A couple of weeks ago I wrote about the importance of giving your children the opportunity to learn during the Summer. I hope that I did not give the impression that this should be, like, work. There is a real temptation to fill the days up with all those activities—soccer, swimming, camp, workshops, playgroups—that would normally be taken up by school. For one thing, someone is going to have to do all of the driving. But more importantly, all of that busy-ness may keep our kids from discovering for themselves what it really is they want to do.
From where does this tendency to fill up Summer days come? The intentions are good, to be sure. We want to provide them with something like the structure that supported them through the school year. Structure is good, right? That’s all I ever write about. Also, we might be used to our own schedule, which does not include having the kids around us at all times. And you might remind me that there is a thing called childcare, and we still have to work (otherwise, how could we afford childcare?).
Finally, there is another noble impulse at work here: we don’t want our kids to be bored. Because that would be…what? Bad? Sometime back in the mists of parenting history boredom became a dirty word. But is it really?
Looking back at my childhood, I remember things like swim lessons and even, one magical year, art school. But mostly I remember days and days filled with the imperative to simply go play outside. Those days, endless and each much like the other, left it up to me to wander the yard and the neighborhood, awash in the backdrop of changing light. There was so much time, and this was a gift I simply did not have during the school year. As idyllic as this seems to me now, looking back, I am sure that being left to my own devices involved a great deal of boredom.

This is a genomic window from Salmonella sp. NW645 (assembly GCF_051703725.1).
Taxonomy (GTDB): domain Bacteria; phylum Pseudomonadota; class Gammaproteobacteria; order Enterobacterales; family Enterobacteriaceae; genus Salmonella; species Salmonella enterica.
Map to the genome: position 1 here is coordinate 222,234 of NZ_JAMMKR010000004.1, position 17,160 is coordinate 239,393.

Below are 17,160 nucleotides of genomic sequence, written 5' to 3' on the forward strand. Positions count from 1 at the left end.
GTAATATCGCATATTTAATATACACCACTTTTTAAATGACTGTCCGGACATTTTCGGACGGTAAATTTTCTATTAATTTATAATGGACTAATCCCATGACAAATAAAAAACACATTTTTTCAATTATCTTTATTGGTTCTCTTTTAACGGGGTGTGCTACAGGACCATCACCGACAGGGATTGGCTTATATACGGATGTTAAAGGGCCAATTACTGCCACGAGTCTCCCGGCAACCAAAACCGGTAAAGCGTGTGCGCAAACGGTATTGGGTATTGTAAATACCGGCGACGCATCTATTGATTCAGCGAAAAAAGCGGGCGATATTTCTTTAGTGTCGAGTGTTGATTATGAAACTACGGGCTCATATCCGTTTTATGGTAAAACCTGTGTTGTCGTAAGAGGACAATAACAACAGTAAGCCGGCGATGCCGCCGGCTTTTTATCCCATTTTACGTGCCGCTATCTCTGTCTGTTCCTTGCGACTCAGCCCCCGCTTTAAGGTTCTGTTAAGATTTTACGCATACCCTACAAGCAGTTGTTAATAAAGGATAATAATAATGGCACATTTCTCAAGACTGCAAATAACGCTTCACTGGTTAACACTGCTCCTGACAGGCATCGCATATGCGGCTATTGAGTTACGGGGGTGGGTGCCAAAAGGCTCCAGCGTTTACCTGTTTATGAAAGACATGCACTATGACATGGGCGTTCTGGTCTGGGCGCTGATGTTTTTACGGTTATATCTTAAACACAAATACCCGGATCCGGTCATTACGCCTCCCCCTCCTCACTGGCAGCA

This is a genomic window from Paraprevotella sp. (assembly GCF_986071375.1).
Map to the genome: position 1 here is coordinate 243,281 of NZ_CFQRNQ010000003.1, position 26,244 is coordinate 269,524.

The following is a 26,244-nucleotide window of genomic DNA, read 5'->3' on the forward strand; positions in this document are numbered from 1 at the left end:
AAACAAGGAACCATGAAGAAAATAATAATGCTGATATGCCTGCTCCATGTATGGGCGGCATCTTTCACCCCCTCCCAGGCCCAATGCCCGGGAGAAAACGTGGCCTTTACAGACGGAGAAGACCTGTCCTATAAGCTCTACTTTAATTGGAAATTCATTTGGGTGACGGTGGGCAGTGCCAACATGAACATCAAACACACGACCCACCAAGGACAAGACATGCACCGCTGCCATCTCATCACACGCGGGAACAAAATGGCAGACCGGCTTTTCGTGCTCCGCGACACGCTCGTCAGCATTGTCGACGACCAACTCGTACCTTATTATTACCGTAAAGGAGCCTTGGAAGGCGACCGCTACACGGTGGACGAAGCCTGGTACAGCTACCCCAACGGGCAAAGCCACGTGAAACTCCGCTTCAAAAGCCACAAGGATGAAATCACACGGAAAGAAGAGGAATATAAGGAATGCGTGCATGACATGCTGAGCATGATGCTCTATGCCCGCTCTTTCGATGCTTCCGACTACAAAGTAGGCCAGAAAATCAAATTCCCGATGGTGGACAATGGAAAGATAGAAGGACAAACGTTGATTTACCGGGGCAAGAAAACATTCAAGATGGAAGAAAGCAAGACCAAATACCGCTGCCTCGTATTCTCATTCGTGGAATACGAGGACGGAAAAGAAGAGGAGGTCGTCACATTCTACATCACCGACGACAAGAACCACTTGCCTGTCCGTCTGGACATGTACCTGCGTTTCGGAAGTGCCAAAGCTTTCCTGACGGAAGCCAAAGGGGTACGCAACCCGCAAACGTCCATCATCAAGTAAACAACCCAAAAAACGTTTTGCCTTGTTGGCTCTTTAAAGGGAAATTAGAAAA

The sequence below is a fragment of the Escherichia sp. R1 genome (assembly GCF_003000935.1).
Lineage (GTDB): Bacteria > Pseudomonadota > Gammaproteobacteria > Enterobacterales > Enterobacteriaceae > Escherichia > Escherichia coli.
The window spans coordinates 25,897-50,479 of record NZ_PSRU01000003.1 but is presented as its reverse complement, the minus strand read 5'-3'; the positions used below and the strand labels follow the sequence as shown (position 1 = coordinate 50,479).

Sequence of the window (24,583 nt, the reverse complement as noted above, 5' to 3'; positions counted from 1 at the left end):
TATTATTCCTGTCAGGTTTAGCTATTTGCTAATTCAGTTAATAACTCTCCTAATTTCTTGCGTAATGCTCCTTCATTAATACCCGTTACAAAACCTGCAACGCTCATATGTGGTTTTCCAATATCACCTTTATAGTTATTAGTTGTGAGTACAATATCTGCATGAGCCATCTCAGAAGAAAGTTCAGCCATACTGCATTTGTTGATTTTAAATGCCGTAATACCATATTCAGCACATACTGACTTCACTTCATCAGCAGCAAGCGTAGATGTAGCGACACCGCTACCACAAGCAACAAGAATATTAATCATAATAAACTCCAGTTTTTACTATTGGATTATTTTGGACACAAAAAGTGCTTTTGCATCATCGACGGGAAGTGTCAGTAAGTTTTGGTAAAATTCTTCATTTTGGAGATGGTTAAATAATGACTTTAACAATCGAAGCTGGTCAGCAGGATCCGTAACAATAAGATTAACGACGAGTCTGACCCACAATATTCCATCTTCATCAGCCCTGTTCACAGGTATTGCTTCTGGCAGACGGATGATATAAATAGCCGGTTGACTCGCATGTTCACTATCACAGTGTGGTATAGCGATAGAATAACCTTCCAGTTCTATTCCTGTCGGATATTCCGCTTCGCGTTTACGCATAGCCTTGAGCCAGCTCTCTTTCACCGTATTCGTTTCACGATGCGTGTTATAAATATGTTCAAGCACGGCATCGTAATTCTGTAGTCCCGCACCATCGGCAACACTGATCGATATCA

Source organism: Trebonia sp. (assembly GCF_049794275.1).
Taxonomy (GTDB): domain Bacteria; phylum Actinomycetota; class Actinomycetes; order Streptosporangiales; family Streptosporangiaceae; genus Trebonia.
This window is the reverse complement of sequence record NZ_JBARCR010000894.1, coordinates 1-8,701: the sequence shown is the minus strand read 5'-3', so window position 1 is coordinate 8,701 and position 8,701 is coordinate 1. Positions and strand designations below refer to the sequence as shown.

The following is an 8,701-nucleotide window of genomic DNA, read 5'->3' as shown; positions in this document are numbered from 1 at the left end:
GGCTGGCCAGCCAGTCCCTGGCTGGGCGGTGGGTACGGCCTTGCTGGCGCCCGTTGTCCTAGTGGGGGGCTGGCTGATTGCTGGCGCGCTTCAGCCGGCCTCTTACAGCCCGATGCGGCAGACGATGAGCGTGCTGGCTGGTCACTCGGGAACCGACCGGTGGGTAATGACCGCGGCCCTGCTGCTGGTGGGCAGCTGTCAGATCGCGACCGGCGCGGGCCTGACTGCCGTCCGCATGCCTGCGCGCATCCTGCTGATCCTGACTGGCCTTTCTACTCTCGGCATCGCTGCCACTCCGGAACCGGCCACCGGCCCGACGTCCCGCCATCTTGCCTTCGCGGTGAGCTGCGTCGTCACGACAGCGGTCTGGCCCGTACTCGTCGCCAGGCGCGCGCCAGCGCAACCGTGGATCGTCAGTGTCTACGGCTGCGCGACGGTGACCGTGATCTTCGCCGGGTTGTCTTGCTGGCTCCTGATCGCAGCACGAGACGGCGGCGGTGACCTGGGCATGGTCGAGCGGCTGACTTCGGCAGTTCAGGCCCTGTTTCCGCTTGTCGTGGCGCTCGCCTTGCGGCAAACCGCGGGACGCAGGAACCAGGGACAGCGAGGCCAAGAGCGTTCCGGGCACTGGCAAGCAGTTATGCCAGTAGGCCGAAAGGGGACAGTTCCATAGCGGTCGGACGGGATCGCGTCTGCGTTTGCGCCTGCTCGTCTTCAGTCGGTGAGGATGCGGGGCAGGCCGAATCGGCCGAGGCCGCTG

A recent article extols the benefits of letting kids be bored. Though this is hardly a new idea (the author cites a book from 1930 by philosopher Bertrand Russell), there has been plenty of contemporary research into the richness of boredom:
“Your role as a parent is to prepare children to take their place in society. Being an adult means occupying yourself and filling up your leisure time in a way that will make you happy,” says Lyn Fry, a child psychologist in London with a focus on education. “If parents spend all their time filling up their child’s spare time, then the child’s never going to learn to do this for themselves.”
The author suggests sitting down with your kids at the start of the Summer and helping them to come up with a list of things to do when boredom arises. We did this at home, and have a long list that includes the following:
Play a board game
Write a letter
Make a map
Stage a play
Make a code
Listen to an audiobook
Do math practice (no, really)
Create something out of recycling
Some of these require more adult intervention than others. But all are on the list with my childrens’ blessing, and all are free will activities that engage the mind and the imagination. It is working well, but one thing I’ve noticed is that it often doesn’t come up because they have decided to spend an hour in the grass watching bugs.
That works, too.